That makes the upcoming stretch of the schedule critical. Winnable road contests against Indiana and Northwestern follow the brutal stretch. Then there is a 3-day layoff before a home game against Minnesota. Ken Pomeroy predicts a win only against the Gophers, but the Wolverines must steal at least one of the other two to keep the season--and the hope of an NIT bid--on track.
Close only counts in horseshoes and hand grenades. Learning lessons from a close loss only counts so much. The Wolverines want to start winning games. Probably, anyway. A reporter asked Zack Novak this after the Ohio State loss: "Would you rather have won this game?"
- As much of a revelation as Jordan Morgan was early in the season, consistently good competition down low will wear on him. He was held off the scoresheet against Ohio State. He's finding it difficult to stay on the court because of foul trouble.
- As for other post options, Jon Horford improves game-by-game, but is good for a couple more silly fouls each time out, reducing his playing time. Instead of more Blake McLimans, that means we've seen Evan Smotrycz see serious time at the 5. He stretches the floor offensively, but needs a lot of help to guard talented bigs down low. He managed to contain Sullinger surprisingly well.
- Zack Novak is shooting the ball much better of late, whereas Stu Douglass has seen his 3-point percentage dip. Those two and Matt Vogrich have the "green light" to shoot. Beilein said today that teams are keying on Stu a little more, and Ohio State in particular was willing to give up the lane a little bit in order to lock down the perimeter.
- Tim Hardaway Jr. is close to getting the green light to shoot, but needs to continue adjusting to the speed and length of college defenders.
- Darius Morris's production has slipped a little bit, but Beilein insists that it's more a product of very tough competition (Michigan's last three opponents are in Kenpom's top 11), than anything Darius is doing wrong in decision-making.
For most of the year Michigan has faced teams that rarely send opponents to the free throw line, but rarely get there themselves. That changes with Indiana, as the Hoosiers play a physical interior game that draws plenty of shooting fouls. They are also among the worst in the country at not sending opponents to the line. Something has to give, and Michigan is likely to shoot more free throws than they're used to against IU as long as the game remains competitive.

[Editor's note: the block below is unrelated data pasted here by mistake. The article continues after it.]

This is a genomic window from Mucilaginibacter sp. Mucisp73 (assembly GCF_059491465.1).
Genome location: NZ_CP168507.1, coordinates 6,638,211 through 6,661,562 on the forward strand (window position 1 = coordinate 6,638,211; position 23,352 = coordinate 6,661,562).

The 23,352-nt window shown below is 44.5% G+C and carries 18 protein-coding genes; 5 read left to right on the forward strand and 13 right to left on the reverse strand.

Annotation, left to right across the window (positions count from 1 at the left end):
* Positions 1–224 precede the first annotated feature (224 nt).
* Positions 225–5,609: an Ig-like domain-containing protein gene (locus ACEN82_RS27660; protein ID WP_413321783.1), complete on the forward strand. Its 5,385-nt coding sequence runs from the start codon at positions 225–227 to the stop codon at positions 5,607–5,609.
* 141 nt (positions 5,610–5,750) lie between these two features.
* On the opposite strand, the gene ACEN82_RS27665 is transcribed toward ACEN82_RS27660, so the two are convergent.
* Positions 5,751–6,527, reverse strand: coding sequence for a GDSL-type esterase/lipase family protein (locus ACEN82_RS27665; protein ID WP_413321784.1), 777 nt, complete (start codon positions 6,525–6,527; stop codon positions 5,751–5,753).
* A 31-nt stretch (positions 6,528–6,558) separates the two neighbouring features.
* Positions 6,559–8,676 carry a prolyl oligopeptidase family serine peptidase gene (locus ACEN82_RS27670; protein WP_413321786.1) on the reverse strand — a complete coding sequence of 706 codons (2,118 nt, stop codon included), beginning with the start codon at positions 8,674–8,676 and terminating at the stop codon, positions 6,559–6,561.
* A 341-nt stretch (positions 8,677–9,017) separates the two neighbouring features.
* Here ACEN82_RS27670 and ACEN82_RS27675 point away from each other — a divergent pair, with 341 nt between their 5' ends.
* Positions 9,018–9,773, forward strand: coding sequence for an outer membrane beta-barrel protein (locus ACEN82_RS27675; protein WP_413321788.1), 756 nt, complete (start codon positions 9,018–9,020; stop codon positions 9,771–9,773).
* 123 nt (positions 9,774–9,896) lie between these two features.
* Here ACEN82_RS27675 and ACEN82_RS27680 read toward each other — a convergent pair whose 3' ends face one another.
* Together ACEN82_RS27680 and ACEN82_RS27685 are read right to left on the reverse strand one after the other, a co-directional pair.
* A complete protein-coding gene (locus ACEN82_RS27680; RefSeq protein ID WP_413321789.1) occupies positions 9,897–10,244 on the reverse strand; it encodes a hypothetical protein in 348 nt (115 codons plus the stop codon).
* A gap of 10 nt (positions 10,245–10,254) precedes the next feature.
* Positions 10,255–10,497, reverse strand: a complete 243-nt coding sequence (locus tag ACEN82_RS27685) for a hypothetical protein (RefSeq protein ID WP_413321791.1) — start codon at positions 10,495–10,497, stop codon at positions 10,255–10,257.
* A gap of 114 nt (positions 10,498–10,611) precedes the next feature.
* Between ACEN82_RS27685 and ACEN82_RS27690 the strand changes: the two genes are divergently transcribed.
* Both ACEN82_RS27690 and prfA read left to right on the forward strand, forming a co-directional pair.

Michigan and Indiana have comparable offenses (in terms of adjusted efficiency), but the Wolverines have a much better D. Since they've just faced three top-15 offenses in a row, the less-effective competition may be welcome. Similarly, Michigan hasn't forced many turnovers this year, but the Hoosiers are one of the sloppiest teams with the ball that they've faced in a while.
Key players for IU include 6-9 Christian Watford, 6-5 Verdell Jones, and 6-0 Jordan Hulls. Hulls is a sharpshooter, in the top 5 nationally in eFG%. Watford is IU's best at getting to the free throw line, and Jones leads the Hoosiers in assist rate. Jeremiah Rivers (yes, the son of Celtics coach Doc Rivers) plays plenty of minutes, but is practically invisible on the court, averaging just 3 points and under 2 assists per game.
The Hoosiers and Wolverines are both struggling as they enter tomorrow night's contest, as IU is winless in their last six. They last tasted victory December 19th against South Carolina State.
The Big Ten Geeks review the Ohio State loss. UMHoops breaks down some of Michigan's stats and interviews IU bloggers from Inside the Hall. For their part, Inside the Hall takes a look at the Wolverines.